Peter Burbidge, managing director, Pressac, looks at the post-pandemic office
For more than a year, we’ve been wondering what the office will look like when the pandemic ends.
And now we know: a hybrid model that combines in-person and remote work. But are these changes temporary or could they be here to stay?
The seismic shift for many organisations from on-site working to remote working was an enforced one, with the stay-at-home rule in operation for all those who could. But return to work is unlikely to be a simple reversal of this, with companies instead looking at long-term ways they can use their buildings more intelligently.
According to Gartner, 47% of businesses are planning to increase their investments in the Internet of Things (IoT), leading to something of a digital revolution.
Moving away from short-term, knee-jerk change, these organisations are seeking to embed digitalisation from the inside out, using smart technology to optimise everything from occupancy to energy use, improving sustainability and wellbeing and ultimately reducing costs.
While 2020 will be remembered for the pandemic, in the world of IoT it symbolises something far more positive.
The seminal year proved to be a tipping point, with IoT Analytics stating: “In 2020, for the first time, there are more IoT connections than there are non-IoT connections.”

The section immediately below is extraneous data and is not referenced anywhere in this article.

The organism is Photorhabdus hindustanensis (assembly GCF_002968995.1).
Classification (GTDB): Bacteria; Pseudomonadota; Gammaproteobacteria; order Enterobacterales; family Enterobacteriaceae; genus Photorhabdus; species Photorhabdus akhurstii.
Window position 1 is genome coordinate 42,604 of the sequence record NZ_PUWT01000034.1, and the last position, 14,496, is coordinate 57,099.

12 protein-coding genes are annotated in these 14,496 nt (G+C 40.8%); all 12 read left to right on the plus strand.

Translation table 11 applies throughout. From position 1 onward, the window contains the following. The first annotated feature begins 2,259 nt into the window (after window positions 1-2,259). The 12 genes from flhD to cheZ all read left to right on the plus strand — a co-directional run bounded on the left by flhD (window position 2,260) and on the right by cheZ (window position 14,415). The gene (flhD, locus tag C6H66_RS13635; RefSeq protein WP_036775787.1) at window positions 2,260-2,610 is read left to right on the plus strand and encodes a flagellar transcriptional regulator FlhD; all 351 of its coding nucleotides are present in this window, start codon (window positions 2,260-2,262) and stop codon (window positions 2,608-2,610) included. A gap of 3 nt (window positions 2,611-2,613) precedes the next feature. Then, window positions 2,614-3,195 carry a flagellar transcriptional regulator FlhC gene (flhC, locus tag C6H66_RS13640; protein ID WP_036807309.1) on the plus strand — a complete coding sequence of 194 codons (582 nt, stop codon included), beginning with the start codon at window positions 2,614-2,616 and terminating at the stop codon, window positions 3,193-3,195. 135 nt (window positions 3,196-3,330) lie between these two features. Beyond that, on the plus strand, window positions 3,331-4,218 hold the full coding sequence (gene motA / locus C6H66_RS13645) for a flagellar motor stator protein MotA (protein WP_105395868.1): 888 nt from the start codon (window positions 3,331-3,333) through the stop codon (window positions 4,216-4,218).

Indeed, there has been an increase in investment to PropTech start-ups, with the recognition of how they drive smart building innovation.
Meanwhile, Memoori’s research has discovered that 665 start-ups were founded between 2011 and 2020 in the smart buildings sector, with total global investment capital since 2012 amounting to $18.8bn.
A long-term investment
Now, business leaders are recognising the crucial role that IoT investment will play over the coming years. In the short term, distancing practices and occupancy limits mean that space needs to be used optimally.
Longer term, creating healthy workplaces and improving sustainability practices will increase compliance with workplace regulations. And overall, businesses can see a reduction in operating costs.
The continuous, real-time intelligence presented by smart technology can offer businesses the highly accurate insights and data they need to drive strategy and decision making.
This digital transformation can shift the dynamics of building, changing it from an intractable inanimate object into a fluid form of intelligence, one which talks to it users about what it needs to operate optimally.
According to McKinsey 2020, IoT has the potential to generate a staggering $4trn to $11trn in economic value by 2025, while the main revenue driver for 54% of enterprise IoT projects is cost savings. Certainly food for thought for organisations yet to get on board.
Businesses setting their priorities for 2021 would be wise to include smart technology high on their agenda. The willingness to embrace intelligent IoT and use it as a catalyst for change can open up new revenue streams, transforming a business’s fortunes.
Meanwhile, in the increasingly crowded marketplace of smart building firms, companies can differentiate themselves, either through their business model, via astute partnerships or through innovative technologies.
Smart technology is here to stay, and organisations need to embrace and embed this throughout their buildings if they are to stay relevant.
Digital transformation is set to reshape the buildings industry forever, turning our buildings into sentient spaces which we can continuously and responsively adapt with data-driven decision making.
For more information go to www.pressac.com